Directly transmitting frequency downconverted signals over a photonic link, which is defined as a downconversion link, has been considered as an enabling solution to meet the demand of antenna remoting applications such as radio over fiber (RoF), cellular wireless networks, radar systems, and electronic reconnaissance systems[1–4] due to the convenience of digitalization and postprocessing. Nevertheless, the nonlinearity of the modulator is one of the main problems that may lead to the intermodulation distortion (IMD), in particular the third-order IMD (IMD3), which would degrade the spurious free dynamic range (SFDR). So far, several effective schemes have been reported to improve the linearity of downconversion links, including (i) employing cascaded modulators combined with an optical filter[6–8], and (ii) using one dual-polarization quadrature phase shift keying (QPSK) Mach–Zehnder modulator (MZM) and two photodetectors (PDs). However, most microwave photonic-based systems, in particular the array radar systems and electronic reconnaissance systems, are built up based on simple intensity modulation and direct detection (IM-DD). Such systems are barely upgraded by using previous approaches, since the fiber link almost needs to be reconstructed, resulting in high cost and complex configuration. In order to overcome such a problem, the linearized IM-DD links combined with digital signal postprocessing have been proposed[10,11]. However, they could not be applied to a noncooperative system, where the frequency, bandwidth, and modulation format of the transmitted signal are unknown.
Artificial intelligence, on the other hand, has been a topic of extensive research in signal processing. Based on artificial neural networks (ANNs) or deep learning, nonlinearity monitoring, integrated devices design, modulation formats identification[15,16], and link linearization in photonic systems have been demonstrated with the advantages of high speed, simple hardware, and high flexibility. Consequently, an intelligent receiver that could linearize the microwave downconversion link would be one major characteristic in next-generation microwave photonic systems. However, the training speed and the information processing speed of ANNs become a practical problem for the application of microwave downconversion in noncooperative systems.
In this study, a simple linearized photonic downconversion link for microwave signals is proposed and experimentally demonstrated by using fast and intelligent impairment equalization (IIE). Such an equalizer only consists of a three-layer ANN. With supervised learning, the inverse link transfer function can be trained successfully. Transforming the detected signals by using such an inverse function, the downconversion link linearity can be enhanced. Different from the previous approach in Ref. , there is no need to do the complex Fourier transforms in the proposed method, since the inputs of the equalizer are an intermediate frequency (IF) signal in the time domain, instead of a radio-frequency (RF) signal in the frequency domain. Furthermore, fast training and information processing are achieved, since the configuration of the intelligent equalizer is simple. In addition, the proposed technique does not require any prior information from the input RF signal when the training process is completed, and thus, could be applied to noncooperative systems. Experimental results show that IMD3 suppression is achieved with the RF input power of 7 dBm per tone. Furthermore, the proposed link has an SFDR of , which is 11.3 dB more than that of a link without impairment equalization. Meanwhile, the training epochs reduce to only five.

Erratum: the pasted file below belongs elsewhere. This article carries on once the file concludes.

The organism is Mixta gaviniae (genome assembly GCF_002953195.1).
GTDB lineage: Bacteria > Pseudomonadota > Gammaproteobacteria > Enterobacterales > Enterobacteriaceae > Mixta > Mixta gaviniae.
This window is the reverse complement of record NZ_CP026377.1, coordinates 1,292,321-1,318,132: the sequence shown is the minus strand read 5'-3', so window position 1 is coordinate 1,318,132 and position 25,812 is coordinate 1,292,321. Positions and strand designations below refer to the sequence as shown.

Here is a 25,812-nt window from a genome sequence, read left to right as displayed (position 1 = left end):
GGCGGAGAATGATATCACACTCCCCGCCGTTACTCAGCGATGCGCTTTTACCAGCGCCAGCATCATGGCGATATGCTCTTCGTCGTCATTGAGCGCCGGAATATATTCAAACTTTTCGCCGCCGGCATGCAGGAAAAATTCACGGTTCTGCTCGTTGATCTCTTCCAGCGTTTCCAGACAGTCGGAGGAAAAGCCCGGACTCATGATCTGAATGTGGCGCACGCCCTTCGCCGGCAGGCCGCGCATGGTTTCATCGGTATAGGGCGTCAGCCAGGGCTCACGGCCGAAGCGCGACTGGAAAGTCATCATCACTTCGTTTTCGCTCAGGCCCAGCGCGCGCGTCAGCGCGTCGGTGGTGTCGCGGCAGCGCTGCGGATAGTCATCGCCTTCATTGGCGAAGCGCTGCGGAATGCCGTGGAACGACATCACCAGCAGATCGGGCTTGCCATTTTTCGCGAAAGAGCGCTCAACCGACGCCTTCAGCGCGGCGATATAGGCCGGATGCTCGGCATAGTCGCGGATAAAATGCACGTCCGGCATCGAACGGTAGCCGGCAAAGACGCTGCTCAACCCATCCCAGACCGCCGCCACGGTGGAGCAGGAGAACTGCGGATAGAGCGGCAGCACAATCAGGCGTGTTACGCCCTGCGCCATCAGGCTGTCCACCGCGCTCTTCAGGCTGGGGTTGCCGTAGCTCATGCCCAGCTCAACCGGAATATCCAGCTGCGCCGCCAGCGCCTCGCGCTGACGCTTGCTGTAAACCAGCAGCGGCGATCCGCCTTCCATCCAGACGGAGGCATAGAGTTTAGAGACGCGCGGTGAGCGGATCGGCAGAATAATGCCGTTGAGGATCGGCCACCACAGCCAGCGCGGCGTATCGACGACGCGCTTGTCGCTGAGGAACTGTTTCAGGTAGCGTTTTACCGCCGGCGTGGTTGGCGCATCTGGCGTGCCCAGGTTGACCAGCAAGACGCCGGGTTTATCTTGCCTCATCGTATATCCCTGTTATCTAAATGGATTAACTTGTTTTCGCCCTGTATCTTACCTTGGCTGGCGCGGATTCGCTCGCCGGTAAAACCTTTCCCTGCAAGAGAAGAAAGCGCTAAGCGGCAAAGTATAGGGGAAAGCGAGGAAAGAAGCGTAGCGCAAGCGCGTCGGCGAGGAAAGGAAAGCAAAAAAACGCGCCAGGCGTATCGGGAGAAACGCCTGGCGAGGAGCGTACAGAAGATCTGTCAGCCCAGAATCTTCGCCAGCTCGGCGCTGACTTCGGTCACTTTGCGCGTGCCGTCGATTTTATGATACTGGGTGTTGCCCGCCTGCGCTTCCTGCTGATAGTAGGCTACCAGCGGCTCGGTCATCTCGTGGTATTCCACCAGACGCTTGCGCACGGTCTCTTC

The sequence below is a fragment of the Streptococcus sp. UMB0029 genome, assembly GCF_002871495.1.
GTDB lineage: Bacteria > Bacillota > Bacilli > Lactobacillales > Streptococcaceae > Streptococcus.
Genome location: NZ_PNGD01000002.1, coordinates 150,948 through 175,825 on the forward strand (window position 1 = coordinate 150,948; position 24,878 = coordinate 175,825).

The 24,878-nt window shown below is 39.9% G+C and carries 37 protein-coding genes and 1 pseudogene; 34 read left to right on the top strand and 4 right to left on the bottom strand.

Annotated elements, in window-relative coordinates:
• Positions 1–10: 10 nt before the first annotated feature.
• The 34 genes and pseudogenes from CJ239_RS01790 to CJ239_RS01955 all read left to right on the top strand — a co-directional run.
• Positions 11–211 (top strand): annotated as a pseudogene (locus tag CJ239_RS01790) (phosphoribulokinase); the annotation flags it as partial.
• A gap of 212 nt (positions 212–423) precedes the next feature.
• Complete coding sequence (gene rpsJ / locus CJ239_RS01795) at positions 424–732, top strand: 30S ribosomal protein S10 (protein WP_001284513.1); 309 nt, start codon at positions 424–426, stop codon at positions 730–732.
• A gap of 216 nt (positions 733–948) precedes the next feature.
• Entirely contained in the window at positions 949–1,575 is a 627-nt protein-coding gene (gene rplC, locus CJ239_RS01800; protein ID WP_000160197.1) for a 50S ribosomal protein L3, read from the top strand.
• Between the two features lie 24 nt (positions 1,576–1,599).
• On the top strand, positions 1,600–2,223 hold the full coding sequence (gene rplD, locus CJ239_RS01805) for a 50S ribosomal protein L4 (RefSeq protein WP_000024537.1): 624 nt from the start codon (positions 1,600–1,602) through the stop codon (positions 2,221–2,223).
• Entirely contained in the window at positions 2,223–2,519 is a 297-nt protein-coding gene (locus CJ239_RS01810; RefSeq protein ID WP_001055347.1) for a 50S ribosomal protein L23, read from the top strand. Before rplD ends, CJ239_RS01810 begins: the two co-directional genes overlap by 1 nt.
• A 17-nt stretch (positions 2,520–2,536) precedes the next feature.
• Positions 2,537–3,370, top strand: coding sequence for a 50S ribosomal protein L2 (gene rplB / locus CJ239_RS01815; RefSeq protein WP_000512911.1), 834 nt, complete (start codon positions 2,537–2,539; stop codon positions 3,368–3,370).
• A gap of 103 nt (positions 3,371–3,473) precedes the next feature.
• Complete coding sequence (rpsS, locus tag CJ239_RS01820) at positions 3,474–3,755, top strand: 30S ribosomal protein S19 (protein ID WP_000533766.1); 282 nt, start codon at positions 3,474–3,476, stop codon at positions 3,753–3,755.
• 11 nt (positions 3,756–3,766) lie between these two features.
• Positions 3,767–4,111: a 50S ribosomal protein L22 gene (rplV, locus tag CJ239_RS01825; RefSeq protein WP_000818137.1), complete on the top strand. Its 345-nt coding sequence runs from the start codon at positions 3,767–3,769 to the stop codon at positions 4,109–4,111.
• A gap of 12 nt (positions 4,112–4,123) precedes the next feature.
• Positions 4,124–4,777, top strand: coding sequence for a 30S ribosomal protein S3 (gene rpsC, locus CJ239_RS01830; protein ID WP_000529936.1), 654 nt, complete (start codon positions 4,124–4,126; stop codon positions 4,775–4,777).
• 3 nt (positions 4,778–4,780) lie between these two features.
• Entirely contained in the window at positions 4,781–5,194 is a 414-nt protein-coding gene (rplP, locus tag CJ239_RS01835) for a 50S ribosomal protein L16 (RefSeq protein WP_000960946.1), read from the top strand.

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The principle of the proposed linearized downconversion link is shown in Fig. 1. Assuming the modulation coefficients of input RF signal and local oscillator (LO) signal are and , respectively, the downconverted IF signal after dual-electrode MZM (DE-MZM) and direct detection can be expressed as